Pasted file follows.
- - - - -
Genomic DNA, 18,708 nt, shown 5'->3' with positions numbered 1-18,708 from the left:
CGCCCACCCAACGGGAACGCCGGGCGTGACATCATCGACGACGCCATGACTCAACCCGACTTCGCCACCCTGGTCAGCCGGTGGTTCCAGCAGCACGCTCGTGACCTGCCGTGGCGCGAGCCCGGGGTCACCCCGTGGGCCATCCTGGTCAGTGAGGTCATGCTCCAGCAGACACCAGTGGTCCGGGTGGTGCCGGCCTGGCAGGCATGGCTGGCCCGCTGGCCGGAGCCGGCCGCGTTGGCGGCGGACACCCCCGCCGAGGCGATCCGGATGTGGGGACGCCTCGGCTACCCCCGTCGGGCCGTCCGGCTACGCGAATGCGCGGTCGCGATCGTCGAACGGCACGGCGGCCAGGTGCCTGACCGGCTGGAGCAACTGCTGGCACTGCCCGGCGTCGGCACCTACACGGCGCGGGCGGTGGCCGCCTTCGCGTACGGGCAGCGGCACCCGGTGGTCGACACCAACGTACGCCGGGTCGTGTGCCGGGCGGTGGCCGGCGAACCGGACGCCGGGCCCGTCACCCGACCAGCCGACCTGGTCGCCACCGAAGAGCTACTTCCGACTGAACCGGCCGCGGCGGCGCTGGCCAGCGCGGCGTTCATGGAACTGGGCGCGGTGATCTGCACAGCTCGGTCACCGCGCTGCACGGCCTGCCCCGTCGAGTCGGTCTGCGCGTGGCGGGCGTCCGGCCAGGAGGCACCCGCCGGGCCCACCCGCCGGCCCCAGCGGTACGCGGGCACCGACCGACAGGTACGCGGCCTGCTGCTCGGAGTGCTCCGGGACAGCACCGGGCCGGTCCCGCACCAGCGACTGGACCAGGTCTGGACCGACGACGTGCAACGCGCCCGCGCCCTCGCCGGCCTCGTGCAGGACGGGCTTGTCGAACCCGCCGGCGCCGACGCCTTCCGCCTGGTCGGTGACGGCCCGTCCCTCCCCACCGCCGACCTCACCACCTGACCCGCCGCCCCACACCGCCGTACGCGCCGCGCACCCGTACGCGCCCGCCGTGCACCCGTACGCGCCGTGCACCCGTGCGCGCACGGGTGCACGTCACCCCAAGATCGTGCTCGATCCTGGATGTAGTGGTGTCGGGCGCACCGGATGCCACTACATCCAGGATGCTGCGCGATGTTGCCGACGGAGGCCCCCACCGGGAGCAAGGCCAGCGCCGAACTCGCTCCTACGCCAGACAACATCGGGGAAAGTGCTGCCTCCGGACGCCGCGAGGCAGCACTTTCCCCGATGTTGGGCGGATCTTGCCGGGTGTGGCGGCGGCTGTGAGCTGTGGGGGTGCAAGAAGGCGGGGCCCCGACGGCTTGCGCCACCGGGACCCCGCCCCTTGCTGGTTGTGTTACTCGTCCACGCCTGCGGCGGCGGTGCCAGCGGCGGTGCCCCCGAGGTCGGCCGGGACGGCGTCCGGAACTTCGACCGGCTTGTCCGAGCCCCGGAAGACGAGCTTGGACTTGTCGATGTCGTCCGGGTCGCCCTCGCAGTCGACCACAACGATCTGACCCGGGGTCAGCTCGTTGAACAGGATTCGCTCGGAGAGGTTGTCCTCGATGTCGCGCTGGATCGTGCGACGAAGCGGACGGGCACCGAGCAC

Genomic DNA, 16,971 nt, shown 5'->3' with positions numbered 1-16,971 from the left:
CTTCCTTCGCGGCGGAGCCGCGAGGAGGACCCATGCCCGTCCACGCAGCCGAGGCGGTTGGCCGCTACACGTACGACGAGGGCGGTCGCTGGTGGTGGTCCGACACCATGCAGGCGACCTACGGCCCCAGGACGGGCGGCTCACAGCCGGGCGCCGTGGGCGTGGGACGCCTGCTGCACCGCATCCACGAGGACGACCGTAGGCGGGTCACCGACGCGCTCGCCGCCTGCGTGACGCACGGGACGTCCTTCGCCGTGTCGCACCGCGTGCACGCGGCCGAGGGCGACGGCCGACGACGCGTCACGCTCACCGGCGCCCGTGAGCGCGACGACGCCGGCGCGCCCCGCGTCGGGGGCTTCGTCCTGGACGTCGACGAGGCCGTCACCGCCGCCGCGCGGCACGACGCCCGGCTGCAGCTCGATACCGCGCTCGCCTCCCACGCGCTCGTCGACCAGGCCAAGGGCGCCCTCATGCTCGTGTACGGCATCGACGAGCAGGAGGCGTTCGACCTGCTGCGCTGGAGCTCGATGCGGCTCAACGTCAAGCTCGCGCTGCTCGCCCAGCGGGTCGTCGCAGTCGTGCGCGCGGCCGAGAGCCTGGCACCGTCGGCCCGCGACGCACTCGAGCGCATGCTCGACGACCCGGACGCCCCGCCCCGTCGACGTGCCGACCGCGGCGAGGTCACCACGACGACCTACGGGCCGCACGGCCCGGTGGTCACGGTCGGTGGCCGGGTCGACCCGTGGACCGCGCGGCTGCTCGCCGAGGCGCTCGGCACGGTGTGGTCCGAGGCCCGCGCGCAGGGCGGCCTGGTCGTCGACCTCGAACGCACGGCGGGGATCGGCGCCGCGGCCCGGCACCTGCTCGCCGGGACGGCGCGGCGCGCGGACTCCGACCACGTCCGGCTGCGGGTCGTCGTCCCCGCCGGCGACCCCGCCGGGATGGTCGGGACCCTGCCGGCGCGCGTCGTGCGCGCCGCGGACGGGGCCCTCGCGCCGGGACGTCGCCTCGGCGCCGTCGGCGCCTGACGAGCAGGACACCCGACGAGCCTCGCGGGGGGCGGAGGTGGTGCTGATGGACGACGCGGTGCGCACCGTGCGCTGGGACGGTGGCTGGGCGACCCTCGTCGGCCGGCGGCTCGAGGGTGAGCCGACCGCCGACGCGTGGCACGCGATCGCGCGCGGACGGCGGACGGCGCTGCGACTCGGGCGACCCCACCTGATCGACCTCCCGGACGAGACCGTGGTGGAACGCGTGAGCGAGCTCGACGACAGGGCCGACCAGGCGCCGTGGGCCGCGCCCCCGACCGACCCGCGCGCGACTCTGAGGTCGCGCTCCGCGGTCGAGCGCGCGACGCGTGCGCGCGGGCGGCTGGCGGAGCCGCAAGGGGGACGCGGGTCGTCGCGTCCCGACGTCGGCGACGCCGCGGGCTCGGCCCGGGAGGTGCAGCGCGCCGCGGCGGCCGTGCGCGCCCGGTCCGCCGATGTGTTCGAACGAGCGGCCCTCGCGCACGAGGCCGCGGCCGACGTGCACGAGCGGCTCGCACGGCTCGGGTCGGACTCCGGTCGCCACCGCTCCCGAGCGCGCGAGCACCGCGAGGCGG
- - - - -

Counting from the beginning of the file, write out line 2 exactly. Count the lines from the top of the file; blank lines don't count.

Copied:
CGCCCACCCAACGGGAACGCCGGGCGTGACATCATCGACGACGCCATGACTCAACCCGACTTCGCCACCCTGGTCAGCCGGTGGTTCCAGCAGCACGCTCGTGACCTGCCGTGGCGCGAGCCCGGGGTCACCCCGTGGGCCATCCTGGTCAGTGAGGTCATGCTCCAGCAGACACCAGTGGTCCGGGTGGTGCCGGCCTGGCAGGCATGGCTGGCCCGCTGGCCGGAGCCGGCCGCGTTGGCGGCGGACACCCCCGCCGAGGCGATCCGGATGTGGGGACGCCTCGGCTACCCCCGTCGGGCCGTCCGGCTACGCGAATGCGCGGTCGCGATCGTCGAACGGCACGGCGGCCAGGTGCCTGACCGGCTGGAGCAACTGCTGGCACTGCCCGGCGTCGGCACCTACACGGCGCGGGCGGTGGCCGCCTTCGCGTACGGGCAGCGGCACCCGGTGGTCGACACCAACGTACGCCGGGTCGTGTGCCGGGCGGTGGCCGGCGAACCGGACGCCGGGCCCGTCACCCGACCAGCCGACCTGGTCGCCACCGAAGAGCTACTTCCGACTGAACCGGCCGCGGCGGCGCTGGCCAGCGCGGCGTTCATGGAACTGGGCGCGGTGATCTGCACAGCTCGGTCACCGCGCTGCACGGCCTGCCCCGTCGAGTCGGTCTGCGCGTGGCGGGCGTCCGGCCAGGAGGCACCCGCCGGGCCCACCCGCCGGCCCCAGCGGTACGCGGGCACCGACCGACAGGTACGCGGCCTGCTGCTCGGAGTGCTCCGGGACAGCACCGGGCCGGTCCCGCACCAGCGACTGGACCAGGTCTGGACCGACGACGTGCAACGCGCCCGCGCCCTCGCCGGCCTCGTGCAGGACGGGCTTGTCGAACCCGCCGGCGCCGACGCCTTCCGCCTGGTCGGTGACGGCCCGTCCCTCCCCACCGCCGACCTCACCACCTGACCCGCCGCCCCACACCGCCGTACGCGCCGCGCACCCGTACGCGCCCGCCGTGCACCCGTACGCGCCGTGCACCCGTGCGCGCACGGGTGCACGTCACCCCAAGATCGTGCTCGATCCTGGATGTAGTGGTGTCGGGCGCACCGGATGCCACTACATCCAGGATGCTGCGCGATGTTGCCGACGGAGGCCCCCACCGGGAGCAAGGCCAGCGCCGAACTCGCTCCTACGCCAGACAACATCGGGGAAAGTGCTGCCTCCGGACGCCGCGAGGCAGCACTTTCCCCGATGTTGGGCGGATCTTGCCGGGTGTGGCGGCGGCTGTGAGCTGTGGGGGTGCAAGAAGGCGGGGCCCCGACGGCTTGCGCCACCGGGACCCCGCCCCTTGCTGGTTGTGTTACTCGTCCACGCCTGCGGCGGCGGTGCCAGCGGCGGTGCCCCCGAGGTCGGCCGGGACGGCGTCCGGAACTTCGACCGGCTTGTCCGAGCCCCGGAAGACGAGCTTGGACTTGTCGATGTCGTCCGGGTCGCCCTCGCAGTCGACCACAACGATCTGACCCGGGGTCAGCTCGTTGAACAGGATTCGCTCGGAGAGGTTGTCCTCGATGTCGCGCTGGATCGTGCGACGAAGCGGACGGGCACCGAGCAC